Blog Post by Charlie Kraus
Over the past year live streaming of major sporting events has taken off. From playoffs and championships in professional sports, and increasingly regular season games, audiences seem to love it.
Why have sports leagues embraced streaming so enthusiastically? For example, in the NFL, viewership of regular season broadcasts has slipped in the past two years. The big TV networks have locked up mulit-year broadcasting rights for billions of dollars. With TV ratings slipping, they need more viewers to bring in more ad revenue. Voila! Live streaming simulcast with the broadcast is adding millions of additional viewers. Sounds like a great solution, right?
Well, most streaming viewers have experienced a problem with this. You’re watching a game on a mobile device as you walk into a sports bar to meet friends, and just as you go through the door everyone in the bar is cheering a just happened score, or you could have seen social media posts reporting it ahead of it showing up on your screen. Yet you experienced the latency gap between broadcast and streaming. This blog will discuss what’s going on here, and the new technologies coming to bear to solve the latency gap. There’s nothing like having a lot of revenue on the line to encourage innovation!
Typical latencies delivering HLS or DASH over the internet are in the 30 second to one minute range. This is because these are HTTP-based protocols, which stream chunks of data. Because each chunk is generated and viewed in real-time, chunk size is a significant part of latency. For example, the default HLS chunk size is 10 seconds, leading to a delivery latency of up to 45 seconds when CDN ingesting, transcoding, distance between source and viewer, and delivery are factored in.
An obvious approach to lowering latency is to reduce the chunk size. This is exactly what we have done with our Video Acceleration configuration option in the Content Delivery Service, which is designed to accelerate the delivery of very small video chunks, and dynamic manifest files. (See more about video delivery services here). This capability is targeted at organizations delivering HLS and DASH live streams from their own infrastructure that the Limelight CDN uses as origin for cache fill. This will reduce live streaming latency down to as low as 5 seconds, a significant improvement over existing HLS and DASH live streaming delivery solutions. There are several successful in-production deployments of Video Acceleration that satisfy use case latency requirements. An example is an Asian online gaming company using Video Acceleration to improve their users game play experience by reducing the latency perceived in play.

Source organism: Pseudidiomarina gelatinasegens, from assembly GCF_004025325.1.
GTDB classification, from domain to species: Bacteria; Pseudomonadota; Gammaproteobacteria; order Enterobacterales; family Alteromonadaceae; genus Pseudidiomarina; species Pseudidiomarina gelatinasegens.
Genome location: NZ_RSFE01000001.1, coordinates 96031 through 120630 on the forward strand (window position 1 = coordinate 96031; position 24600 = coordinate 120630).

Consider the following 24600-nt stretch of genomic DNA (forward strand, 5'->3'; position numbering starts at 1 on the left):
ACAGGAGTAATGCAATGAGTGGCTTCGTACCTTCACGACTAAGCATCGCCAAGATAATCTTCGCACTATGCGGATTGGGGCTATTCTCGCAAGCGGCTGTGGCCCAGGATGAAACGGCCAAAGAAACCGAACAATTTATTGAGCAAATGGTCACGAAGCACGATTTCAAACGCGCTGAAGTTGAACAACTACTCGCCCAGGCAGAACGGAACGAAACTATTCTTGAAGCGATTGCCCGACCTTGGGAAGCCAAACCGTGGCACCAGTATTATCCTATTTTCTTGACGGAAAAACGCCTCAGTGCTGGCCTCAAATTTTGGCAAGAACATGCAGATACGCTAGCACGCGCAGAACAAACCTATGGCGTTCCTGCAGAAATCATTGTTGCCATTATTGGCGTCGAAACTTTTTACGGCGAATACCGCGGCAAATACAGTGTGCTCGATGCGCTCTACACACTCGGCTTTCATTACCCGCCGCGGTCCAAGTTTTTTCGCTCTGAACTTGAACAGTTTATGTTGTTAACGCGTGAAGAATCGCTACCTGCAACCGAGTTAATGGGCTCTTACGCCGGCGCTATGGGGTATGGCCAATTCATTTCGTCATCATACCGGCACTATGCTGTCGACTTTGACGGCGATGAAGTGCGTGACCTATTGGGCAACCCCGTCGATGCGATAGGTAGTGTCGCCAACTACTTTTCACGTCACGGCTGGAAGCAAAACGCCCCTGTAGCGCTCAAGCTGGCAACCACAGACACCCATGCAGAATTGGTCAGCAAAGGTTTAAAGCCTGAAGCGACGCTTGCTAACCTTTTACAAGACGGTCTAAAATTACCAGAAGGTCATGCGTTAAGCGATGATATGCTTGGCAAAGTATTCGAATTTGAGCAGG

The industry focus on solutions for low-latency streaming is a technology called WebRTC, which is supported by all the popular browsers. Detailed coverage of WebRTC is beyond the scope of this blog, but there are multiple WebRTC-based solutions available that can be integrated with CDN network infrastructure. Limelight is active in evaluating this technology, with the promise of providing even lower latency than our current Video Acceleration. Stay tuned for more information about this exciting development.
Video Acceleration is applicable in these scenarios:
Reduce the latency difference between a TV broadcast and the online stream delivery
Consistent viewing experience across multi-devices for non-simulcast delivery
Scaling the delivery of low-latency live video delivery to large audiences
Ensuring a consistent reduced latency experience to users across a range of devices